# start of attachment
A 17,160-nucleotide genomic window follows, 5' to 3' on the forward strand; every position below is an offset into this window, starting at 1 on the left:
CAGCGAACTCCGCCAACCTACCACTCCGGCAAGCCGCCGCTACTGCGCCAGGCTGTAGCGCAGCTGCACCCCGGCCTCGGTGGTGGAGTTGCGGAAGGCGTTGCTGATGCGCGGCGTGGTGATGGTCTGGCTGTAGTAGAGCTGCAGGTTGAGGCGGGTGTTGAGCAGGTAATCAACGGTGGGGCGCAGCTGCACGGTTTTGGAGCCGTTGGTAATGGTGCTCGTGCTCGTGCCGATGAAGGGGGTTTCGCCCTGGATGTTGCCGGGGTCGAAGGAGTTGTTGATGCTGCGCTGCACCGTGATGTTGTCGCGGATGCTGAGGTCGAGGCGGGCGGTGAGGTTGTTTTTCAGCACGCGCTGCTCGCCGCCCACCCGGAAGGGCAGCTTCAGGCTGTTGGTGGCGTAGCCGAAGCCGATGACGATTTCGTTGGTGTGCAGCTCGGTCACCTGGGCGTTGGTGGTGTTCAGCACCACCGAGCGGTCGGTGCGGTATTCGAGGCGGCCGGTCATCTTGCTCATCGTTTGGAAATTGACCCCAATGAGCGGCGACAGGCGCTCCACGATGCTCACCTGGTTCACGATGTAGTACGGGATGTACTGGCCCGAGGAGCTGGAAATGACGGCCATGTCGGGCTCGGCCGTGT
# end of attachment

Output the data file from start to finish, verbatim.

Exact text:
A 17,160-nucleotide genomic window follows, 5' to 3' on the forward strand; every position below is an offset into this window, starting at 1 on the left:
CAGCGAACTCCGCCAACCTACCACTCCGGCAAGCCGCCGCTACTGCGCCAGGCTGTAGCGCAGCTGCACCCCGGCCTCGGTGGTGGAGTTGCGGAAGGCGTTGCTGATGCGCGGCGTGGTGATGGTCTGGCTGTAGTAGAGCTGCAGGTTGAGGCGGGTGTTGAGCAGGTAATCAACGGTGGGGCGCAGCTGCACGGTTTTGGAGCCGTTGGTAATGGTGCTCGTGCTCGTGCCGATGAAGGGGGTTTCGCCCTGGATGTTGCCGGGGTCGAAGGAGTTGTTGATGCTGCGCTGCACCGTGATGTTGTCGCGGATGCTGAGGTCGAGGCGGGCGGTGAGGTTGTTTTTCAGCACGCGCTGCTCGCCGCCCACCCGGAAGGGCAGCTTCAGGCTGTTGGTGGCGTAGCCGAAGCCGATGACGATTTCGTTGGTGTGCAGCTCGGTCACCTGGGCGTTGGTGGTGTTCAGCACCACCGAGCGGTCGGTGCGGTATTCGAGGCGGCCGGTCATCTTGCTCATCGTTTGGAAATTGACCCCAATGAGCGGCGACAGGCGCTCCACGATGCTCACCTGGTTCACGATGTAGTACGGGATGTACTGGCCCGAGGAGCTGGAAATGACGGCCATGTCGGGCTCGGCCGTGT